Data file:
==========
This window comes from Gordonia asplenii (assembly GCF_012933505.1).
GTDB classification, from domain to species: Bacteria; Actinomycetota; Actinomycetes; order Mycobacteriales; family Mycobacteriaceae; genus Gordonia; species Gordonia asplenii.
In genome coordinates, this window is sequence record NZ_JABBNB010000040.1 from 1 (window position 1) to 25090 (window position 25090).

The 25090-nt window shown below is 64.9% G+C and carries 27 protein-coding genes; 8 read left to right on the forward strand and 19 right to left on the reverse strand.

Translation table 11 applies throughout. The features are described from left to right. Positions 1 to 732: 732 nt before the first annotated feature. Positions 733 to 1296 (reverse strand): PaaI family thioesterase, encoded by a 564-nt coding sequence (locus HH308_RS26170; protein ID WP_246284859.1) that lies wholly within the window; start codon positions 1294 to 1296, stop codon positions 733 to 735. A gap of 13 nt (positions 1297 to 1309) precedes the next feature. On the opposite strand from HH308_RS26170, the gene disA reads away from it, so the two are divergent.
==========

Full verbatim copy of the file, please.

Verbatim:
This window comes from Gordonia asplenii (assembly GCF_012933505.1).
GTDB classification, from domain to species: Bacteria; Actinomycetota; Actinomycetes; order Mycobacteriales; family Mycobacteriaceae; genus Gordonia; species Gordonia asplenii.
In genome coordinates, this window is sequence record NZ_JABBNB010000040.1 from 1 (window position 1) to 25090 (window position 25090).

The 25090-nt window shown below is 64.9% G+C and carries 27 protein-coding genes; 8 read left to right on the forward strand and 19 right to left on the reverse strand.

Translation table 11 applies throughout. The features are described from left to right. Positions 1 to 732: 732 nt before the first annotated feature. Positions 733 to 1296 (reverse strand): PaaI family thioesterase, encoded by a 564-nt coding sequence (locus HH308_RS26170; protein ID WP_246284859.1) that lies wholly within the window; start codon positions 1294 to 1296, stop codon positions 733 to 735. A gap of 13 nt (positions 1297 to 1309) precedes the next feature. On the opposite strand from HH308_RS26170, the gene disA reads away from it, so the two are divergent.